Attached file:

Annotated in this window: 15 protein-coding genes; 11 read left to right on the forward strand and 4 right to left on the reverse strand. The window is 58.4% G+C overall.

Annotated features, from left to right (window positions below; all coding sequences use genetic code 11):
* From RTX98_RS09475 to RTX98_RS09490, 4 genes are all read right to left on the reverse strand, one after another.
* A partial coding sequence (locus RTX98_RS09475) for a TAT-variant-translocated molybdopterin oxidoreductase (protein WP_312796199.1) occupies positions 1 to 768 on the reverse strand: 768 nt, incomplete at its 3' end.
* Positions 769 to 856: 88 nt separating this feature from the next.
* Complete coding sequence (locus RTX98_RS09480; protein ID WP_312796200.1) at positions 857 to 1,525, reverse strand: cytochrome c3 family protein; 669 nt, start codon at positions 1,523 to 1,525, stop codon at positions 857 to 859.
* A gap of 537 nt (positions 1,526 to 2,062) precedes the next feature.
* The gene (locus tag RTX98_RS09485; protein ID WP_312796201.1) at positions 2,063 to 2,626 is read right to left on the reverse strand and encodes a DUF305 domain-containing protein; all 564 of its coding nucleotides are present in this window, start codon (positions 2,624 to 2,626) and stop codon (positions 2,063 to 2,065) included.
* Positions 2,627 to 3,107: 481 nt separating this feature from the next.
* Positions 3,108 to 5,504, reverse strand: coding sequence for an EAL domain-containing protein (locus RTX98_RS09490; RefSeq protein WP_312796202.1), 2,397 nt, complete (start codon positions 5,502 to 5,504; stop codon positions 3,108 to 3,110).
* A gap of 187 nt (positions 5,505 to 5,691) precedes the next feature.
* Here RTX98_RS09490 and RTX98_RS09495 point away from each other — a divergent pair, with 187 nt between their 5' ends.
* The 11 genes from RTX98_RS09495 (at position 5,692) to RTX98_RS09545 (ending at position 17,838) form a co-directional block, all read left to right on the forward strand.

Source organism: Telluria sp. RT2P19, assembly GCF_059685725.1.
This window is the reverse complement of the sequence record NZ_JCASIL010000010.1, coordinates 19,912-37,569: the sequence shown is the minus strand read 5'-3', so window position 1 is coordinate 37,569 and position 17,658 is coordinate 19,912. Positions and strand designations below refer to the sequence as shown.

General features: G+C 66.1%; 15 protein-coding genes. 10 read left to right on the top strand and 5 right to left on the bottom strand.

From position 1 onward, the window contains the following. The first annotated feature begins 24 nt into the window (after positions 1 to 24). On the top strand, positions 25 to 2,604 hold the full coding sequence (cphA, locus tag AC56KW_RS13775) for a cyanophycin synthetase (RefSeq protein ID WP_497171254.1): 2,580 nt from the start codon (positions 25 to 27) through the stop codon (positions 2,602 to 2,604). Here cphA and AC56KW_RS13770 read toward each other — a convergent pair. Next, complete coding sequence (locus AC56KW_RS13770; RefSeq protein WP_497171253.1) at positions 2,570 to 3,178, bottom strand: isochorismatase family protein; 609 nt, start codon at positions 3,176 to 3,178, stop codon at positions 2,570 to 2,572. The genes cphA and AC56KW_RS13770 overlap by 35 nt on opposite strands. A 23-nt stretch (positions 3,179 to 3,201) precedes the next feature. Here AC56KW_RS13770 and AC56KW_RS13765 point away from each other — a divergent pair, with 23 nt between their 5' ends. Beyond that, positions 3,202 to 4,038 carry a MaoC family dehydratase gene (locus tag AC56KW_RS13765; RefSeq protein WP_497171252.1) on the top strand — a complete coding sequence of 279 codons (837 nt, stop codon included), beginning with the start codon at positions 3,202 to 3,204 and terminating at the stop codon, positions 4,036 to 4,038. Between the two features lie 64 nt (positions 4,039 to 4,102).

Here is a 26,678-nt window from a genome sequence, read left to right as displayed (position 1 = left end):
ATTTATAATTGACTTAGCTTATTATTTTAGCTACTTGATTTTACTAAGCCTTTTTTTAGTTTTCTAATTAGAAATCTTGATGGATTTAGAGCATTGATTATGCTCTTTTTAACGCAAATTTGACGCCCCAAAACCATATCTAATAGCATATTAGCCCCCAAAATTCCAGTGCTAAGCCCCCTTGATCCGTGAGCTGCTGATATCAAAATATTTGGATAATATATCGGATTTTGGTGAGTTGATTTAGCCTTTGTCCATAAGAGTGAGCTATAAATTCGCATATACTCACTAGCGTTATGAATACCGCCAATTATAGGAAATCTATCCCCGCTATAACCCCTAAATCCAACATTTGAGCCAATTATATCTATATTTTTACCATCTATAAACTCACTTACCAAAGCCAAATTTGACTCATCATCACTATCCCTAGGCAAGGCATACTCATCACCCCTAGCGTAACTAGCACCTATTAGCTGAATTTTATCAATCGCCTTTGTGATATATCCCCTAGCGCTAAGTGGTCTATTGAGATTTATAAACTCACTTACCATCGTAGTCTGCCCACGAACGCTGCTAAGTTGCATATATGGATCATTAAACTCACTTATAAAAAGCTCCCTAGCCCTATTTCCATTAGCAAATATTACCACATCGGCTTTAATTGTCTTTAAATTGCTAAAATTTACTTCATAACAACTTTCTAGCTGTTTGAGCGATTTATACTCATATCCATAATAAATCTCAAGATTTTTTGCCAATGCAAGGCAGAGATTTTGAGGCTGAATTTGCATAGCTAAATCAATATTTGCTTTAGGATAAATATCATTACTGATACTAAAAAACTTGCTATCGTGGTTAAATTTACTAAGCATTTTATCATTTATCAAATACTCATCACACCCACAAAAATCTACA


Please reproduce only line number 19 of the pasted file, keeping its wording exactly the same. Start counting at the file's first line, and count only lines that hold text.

ATTTATAATTGACTTAGCTTATTATTTTAGCTACTTGATTTTACTAAGCCTTTTTTTAGTTTTCTAATTAGAAATCTTGATGGATTTAGAGCATTGATTATGCTCTTTTTAACGCAAATTTGACGCCCCAAAACCATATCTAATAGCATATTAGCCCCCAAAATTCCAGTGCTAAGCCCCCTTGATCCGTGAGCTGCTGATATCAAAATATTTGGATAATATATCGGATTTTGGTGAGTTGATTTAGCCTTTGTCCATAAGAGTGAGCTATAAATTCGCATATACTCACTAGCGTTATGAATACCGCCAATTATAGGAAATCTATCCCCGCTATAACCCCTAAATCCAACATTTGAGCCAATTATATCTATATTTTTACCATCTATAAACTCACTTACCAAAGCCAAATTTGACTCATCATCACTATCCCTAGGCAAGGCATACTCATCACCCCTAGCGTAACTAGCACCTATTAGCTGAATTTTATCAATCGCCTTTGTGATATATCCCCTAGCGCTAAGTGGTCTATTGAGATTTATAAACTCACTTACCATCGTAGTCTGCCCACGAACGCTGCTAAGTTGCATATATGGATCATTAAACTCACTTATAAAAAGCTCCCTAGCCCTATTTCCATTAGCAAATATTACCACATCGGCTTTAATTGTCTTTAAATTGCTAAAATTTACTTCATAACAACTTTCTAGCTGTTTGAGCGATTTATACTCATATCCATAATAAATCTCAAGATTTTTTGCCAATGCAAGGCAGAGATTTTGAGGCTGAATTTGCATAGCTAAATCAATATTTGCTTTAGGATAAATATCATTACTGATACTAAAAAACTTGCTATCGTGGTTAAATTTACTAAGCATTTTATCATTTATCAAATACTCATCACACCCACAAAAATCTACA